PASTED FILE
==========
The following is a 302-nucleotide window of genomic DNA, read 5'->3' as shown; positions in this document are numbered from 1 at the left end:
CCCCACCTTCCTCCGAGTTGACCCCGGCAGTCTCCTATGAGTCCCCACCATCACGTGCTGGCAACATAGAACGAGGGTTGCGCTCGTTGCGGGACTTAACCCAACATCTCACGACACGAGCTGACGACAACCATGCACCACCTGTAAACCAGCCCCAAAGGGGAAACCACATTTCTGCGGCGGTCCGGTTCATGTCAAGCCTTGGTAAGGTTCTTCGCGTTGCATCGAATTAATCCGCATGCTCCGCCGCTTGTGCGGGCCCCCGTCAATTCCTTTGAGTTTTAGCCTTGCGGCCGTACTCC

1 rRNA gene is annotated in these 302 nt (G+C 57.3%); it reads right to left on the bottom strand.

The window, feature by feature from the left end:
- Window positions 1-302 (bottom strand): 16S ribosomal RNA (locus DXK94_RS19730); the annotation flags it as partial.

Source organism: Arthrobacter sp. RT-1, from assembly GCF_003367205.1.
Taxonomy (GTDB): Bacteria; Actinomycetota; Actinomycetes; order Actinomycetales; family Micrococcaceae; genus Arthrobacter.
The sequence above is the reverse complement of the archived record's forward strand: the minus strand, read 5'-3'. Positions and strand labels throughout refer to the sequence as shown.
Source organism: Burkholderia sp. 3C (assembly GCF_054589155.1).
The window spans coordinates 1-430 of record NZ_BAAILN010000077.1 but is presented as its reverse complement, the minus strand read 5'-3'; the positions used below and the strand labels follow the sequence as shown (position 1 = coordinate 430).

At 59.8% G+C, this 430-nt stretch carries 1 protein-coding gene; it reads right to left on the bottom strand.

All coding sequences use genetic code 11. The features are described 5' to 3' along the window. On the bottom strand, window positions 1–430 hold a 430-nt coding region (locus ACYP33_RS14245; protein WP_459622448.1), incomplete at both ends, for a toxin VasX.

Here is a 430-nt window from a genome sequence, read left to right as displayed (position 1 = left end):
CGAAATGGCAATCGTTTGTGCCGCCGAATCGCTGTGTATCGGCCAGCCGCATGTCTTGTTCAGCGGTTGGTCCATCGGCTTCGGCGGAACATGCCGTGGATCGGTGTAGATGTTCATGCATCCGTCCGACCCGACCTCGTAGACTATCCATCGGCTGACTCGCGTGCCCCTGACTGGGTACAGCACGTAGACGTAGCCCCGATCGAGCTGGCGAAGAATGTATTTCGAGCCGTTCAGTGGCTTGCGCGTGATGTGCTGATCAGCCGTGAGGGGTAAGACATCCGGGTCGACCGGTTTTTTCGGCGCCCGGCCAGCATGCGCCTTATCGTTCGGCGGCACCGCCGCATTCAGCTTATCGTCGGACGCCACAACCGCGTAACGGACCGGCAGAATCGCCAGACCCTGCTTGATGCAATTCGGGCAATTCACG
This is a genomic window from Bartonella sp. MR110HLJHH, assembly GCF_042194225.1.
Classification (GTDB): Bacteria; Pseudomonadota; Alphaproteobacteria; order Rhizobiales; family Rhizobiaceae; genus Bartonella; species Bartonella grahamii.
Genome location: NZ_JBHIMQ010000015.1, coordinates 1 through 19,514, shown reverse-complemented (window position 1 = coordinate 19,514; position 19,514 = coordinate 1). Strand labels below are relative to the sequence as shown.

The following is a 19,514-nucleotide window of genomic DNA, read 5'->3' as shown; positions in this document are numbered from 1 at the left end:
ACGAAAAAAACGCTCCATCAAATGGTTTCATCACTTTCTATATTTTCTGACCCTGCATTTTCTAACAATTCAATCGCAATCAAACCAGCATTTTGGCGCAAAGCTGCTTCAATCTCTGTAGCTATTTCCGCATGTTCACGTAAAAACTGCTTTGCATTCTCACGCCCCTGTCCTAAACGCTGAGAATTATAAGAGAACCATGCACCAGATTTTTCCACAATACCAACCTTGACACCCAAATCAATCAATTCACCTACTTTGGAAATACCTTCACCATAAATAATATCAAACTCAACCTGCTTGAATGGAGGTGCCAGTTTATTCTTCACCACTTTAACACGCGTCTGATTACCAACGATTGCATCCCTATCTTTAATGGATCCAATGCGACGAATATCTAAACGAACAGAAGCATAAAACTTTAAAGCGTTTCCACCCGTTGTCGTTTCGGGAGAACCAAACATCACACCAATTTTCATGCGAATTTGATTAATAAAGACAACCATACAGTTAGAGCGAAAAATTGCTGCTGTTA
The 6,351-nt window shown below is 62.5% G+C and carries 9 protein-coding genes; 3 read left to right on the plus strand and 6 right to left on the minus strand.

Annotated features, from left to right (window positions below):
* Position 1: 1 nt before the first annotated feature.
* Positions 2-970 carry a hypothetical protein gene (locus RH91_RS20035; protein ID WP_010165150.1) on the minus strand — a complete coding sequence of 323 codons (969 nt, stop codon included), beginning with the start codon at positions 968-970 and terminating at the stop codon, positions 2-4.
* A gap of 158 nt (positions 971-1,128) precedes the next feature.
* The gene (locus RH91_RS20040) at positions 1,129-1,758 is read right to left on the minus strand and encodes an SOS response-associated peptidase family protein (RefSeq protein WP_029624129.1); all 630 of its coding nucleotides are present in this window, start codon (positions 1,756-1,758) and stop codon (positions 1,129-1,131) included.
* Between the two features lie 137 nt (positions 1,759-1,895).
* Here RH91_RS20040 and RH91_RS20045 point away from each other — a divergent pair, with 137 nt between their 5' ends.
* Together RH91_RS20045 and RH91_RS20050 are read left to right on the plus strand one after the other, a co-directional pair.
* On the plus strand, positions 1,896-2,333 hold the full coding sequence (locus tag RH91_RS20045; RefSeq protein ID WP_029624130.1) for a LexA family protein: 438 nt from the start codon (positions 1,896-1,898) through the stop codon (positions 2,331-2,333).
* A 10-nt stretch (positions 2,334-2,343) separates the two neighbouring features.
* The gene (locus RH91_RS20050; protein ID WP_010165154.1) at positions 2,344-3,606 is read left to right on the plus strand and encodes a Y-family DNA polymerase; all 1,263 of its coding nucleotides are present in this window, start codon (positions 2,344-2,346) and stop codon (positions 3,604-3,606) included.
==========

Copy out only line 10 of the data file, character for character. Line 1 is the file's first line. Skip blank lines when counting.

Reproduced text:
The window spans coordinates 1-430 of record NZ_BAAILN010000077.1 but is presented as its reverse complement, the minus strand read 5'-3'; the positions used below and the strand labels follow the sequence as shown (position 1 = coordinate 430).